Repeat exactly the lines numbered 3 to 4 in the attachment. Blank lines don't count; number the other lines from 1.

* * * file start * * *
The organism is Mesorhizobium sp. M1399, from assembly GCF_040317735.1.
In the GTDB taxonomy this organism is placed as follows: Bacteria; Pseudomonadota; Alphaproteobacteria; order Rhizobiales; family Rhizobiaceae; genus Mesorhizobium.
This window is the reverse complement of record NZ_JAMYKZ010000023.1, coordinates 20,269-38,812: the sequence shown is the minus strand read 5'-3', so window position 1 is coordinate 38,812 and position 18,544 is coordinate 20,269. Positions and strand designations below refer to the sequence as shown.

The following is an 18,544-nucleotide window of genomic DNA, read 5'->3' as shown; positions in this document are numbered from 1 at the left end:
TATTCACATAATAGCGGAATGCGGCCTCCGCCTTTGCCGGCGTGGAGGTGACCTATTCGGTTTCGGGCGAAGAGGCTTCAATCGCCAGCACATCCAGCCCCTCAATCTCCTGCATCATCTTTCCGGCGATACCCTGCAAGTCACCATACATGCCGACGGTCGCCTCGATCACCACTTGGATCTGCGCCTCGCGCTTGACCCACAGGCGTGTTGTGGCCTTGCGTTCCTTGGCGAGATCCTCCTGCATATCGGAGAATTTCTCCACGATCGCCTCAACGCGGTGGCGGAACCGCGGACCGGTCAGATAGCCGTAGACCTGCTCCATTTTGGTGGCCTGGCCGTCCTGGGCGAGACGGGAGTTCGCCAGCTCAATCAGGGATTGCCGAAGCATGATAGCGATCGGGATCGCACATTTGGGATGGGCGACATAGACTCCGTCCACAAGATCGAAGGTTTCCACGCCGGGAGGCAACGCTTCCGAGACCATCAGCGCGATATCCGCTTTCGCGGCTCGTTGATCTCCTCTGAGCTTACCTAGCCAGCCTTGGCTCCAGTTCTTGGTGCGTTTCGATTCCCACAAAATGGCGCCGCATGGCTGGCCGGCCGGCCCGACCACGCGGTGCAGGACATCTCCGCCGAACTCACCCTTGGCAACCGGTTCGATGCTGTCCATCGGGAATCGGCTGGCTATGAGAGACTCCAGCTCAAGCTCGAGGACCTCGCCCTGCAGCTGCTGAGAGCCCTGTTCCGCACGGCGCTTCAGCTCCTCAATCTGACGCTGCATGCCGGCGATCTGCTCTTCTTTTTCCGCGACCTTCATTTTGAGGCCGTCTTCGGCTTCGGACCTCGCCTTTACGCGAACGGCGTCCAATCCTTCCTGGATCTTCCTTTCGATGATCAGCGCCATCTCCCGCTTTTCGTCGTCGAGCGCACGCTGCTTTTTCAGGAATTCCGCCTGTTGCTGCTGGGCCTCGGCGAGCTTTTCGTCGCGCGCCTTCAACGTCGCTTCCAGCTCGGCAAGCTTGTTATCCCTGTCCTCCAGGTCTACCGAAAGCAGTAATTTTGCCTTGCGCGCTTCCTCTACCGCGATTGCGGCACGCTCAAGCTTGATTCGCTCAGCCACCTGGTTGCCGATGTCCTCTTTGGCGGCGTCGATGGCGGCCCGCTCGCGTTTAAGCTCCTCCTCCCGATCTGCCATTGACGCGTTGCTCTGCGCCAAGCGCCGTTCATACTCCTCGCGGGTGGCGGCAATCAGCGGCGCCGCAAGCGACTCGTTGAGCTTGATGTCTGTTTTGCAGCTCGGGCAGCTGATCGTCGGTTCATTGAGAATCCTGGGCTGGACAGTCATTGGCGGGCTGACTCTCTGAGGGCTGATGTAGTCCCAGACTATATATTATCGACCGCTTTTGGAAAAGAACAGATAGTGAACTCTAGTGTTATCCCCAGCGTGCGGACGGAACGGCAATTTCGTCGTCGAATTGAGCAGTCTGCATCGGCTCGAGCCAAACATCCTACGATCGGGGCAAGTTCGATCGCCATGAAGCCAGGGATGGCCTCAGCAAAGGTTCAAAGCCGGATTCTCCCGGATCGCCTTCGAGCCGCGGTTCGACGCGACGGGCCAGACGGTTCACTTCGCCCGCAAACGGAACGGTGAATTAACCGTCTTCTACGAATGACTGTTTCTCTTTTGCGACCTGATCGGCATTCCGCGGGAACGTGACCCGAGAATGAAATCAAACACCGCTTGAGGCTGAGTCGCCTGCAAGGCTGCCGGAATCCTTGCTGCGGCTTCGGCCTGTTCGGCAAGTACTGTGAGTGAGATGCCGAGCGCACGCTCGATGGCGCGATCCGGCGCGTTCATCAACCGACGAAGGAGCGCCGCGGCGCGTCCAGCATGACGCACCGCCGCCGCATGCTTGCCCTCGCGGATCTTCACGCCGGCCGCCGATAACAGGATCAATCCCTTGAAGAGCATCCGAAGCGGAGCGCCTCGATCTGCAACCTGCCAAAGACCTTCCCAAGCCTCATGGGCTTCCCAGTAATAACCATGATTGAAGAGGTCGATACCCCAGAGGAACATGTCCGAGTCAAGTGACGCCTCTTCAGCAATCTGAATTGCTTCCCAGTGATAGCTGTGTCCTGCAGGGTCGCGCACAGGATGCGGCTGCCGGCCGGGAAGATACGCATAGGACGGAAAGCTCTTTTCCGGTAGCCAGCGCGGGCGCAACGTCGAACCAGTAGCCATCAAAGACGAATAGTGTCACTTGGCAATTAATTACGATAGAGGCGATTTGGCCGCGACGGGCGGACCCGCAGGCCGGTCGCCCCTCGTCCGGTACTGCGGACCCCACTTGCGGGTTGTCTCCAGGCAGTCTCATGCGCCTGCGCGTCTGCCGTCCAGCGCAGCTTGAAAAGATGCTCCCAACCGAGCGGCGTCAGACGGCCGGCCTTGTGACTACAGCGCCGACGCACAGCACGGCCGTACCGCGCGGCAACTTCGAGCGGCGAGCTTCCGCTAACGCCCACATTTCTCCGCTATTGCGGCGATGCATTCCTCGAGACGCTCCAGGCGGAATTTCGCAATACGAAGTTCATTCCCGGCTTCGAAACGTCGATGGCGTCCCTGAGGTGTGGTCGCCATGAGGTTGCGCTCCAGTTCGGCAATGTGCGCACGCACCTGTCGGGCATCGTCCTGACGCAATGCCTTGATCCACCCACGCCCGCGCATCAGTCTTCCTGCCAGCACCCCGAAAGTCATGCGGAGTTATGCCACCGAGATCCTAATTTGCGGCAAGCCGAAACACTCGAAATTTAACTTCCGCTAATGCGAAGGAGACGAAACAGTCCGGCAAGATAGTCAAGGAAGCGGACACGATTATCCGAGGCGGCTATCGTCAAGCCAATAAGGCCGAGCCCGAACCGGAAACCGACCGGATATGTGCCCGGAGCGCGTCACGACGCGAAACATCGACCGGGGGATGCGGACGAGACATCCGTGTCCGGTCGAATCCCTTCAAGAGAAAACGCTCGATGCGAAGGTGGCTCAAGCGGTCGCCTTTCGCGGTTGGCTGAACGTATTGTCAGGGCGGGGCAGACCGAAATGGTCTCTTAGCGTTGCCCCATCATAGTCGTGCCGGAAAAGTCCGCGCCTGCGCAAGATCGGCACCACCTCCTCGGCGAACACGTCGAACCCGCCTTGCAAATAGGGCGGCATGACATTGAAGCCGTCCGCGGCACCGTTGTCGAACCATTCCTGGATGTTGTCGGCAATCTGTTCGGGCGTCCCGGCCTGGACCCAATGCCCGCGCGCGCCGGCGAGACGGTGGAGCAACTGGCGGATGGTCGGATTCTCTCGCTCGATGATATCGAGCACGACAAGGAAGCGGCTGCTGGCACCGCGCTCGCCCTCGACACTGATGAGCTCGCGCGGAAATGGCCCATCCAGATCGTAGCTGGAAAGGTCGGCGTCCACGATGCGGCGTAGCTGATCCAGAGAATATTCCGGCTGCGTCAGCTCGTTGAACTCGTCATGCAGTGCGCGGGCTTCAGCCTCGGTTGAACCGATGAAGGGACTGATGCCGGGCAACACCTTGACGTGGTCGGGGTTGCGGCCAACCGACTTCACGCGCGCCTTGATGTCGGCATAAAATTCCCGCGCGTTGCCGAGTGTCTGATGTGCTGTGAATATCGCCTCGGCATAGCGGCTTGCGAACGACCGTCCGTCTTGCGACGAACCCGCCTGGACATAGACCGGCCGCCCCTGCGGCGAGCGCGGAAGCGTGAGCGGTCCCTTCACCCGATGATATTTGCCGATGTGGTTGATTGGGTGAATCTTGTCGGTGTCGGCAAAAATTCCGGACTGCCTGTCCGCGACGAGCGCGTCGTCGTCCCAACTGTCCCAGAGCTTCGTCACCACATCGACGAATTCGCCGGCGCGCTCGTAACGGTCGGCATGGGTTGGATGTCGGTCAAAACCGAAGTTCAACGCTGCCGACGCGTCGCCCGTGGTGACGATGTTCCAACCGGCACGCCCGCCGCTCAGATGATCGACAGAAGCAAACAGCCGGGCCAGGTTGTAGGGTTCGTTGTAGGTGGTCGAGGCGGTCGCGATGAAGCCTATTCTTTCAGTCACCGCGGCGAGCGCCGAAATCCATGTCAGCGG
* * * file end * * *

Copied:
This window is the reverse complement of record NZ_JAMYKZ010000023.1, coordinates 20,269-38,812: the sequence shown is the minus strand read 5'-3', so window position 1 is coordinate 38,812 and position 18,544 is coordinate 20,269. Positions and strand designations below refer to the sequence as shown.

The following is an 18,544-nucleotide window of genomic DNA, read 5'->3' as shown; positions in this document are numbered from 1 at the left end: